by Cary O’Dell
It seems you just can't keep an International Man of Mystery down for long. It was only four years after the end of Robert Vaughn's career-defining role as Napoleon Solo in "The Man From UNCLE" and his return as another great globe-trotting operative in the series "The Protectors."
"The Protectors" was a half-hour, ITC-produced, UK-imported, first-run syndication action-adventure show that aired for 52 episodes from 1972-1974.
The Protectors of the title were an elite three-person team of private eye-types whose unique set of skills could be purchased by anyone in need of protection or investigation. The de facto team leader was the suave American but British-based Harry Rule (Vaughn).
He was assisted by the glamourous Contessa Caroline di Contini, a widowed member of the Italian nobility who mainly specialized in unearthing art fraud. She was played by Nyree Dawn Porter.
The third member of group was Paul Buchet (played by the handsome Tony Anholt), based out of Paris, who had a gift for gadgets, gizmos and computers but could throw a punch if the action required it.
And the action often required it. Since every episode of "The Protectors" was only 30 minutes long--actually less than that once each installment is stripped of its opening and closing credits and commercials--there was very little time in every episode for filler or nonsense. Get to the story, get to the action! One has to appreciate the great economy of this show's storytelling. It's quite refreshing as is the inventive direction that hallmarks most of the series--the directors make the most of all their interesting locations if it be the canals of Venice or an ordinary construction site in London.
"The Protectors" was the creation of TV impresario Gerry Anderson, who, until then, was best known for his series "Stingray" and "Thunderbirds," both of which used his "Supermarionation" process--basically marionettes with electronically-controlled moving parts. "Protectors" was only Anderson's second series (after "UFO") to feature actual live actors.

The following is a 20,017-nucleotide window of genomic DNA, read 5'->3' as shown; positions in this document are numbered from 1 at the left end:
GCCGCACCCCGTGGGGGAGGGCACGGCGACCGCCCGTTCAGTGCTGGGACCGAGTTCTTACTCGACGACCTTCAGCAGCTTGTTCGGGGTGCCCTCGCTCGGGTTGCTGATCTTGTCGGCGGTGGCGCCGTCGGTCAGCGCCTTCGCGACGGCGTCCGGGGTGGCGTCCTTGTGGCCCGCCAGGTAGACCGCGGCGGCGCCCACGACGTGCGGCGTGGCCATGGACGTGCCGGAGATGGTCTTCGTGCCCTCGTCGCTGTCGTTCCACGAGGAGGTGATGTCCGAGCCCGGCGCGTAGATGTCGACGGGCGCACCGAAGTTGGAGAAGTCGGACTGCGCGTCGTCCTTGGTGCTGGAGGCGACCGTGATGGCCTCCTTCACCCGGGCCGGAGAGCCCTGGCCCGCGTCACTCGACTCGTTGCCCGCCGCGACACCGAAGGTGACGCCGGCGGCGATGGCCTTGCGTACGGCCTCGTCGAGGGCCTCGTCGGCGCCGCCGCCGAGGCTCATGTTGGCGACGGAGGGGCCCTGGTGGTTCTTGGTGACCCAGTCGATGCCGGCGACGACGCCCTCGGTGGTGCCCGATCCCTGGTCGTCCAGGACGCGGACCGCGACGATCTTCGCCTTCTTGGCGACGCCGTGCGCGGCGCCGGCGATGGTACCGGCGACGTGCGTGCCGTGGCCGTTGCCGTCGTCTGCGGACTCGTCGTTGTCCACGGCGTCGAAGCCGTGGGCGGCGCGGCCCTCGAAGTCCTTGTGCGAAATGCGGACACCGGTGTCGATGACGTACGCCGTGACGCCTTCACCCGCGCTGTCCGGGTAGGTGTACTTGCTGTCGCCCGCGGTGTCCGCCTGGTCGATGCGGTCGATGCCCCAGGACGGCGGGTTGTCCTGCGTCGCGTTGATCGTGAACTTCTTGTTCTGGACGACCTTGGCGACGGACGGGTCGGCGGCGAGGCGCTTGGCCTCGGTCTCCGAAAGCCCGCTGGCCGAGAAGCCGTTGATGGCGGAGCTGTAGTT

Anderson and the show's producer, the legendary Lew Grade, got very lucky with their wonderful cast. Vaughn not only knew his way around the spy game and was a household name but could bring to the small screen every bit of debonair-ness the show required. The classically beautiful Nyree Dawn Porter (who had become known to American audiences a few years prior due to her work in the BBC-produced, PBS-aired "The Forsythe Saga") was the height of glamour in her role. And not only was she extraordinarily chic in a 1970s way but so completely proficient with a pistol and in hand-to-hand combat that I hereby add her to the cannon of 1970s TV Superwomen alongside Angie Dickinson, Lynda Carter, Teresa Graves, Lindsay Wagner and all of "Charlie's Angels." And Tony Anholt was every bit the young matinee idol.
Along with those factors, the program made the most of its ability to travel all over Europe. Though most episodes take place in England, many others travel to Italy and France--the show almost serves almost as a travelogue.
The show even had a groovy closing theme song. "Avenues and Alleyways," sung by Tony Christie, closed out each "Protectors" episode. It made the UK charts in 1973.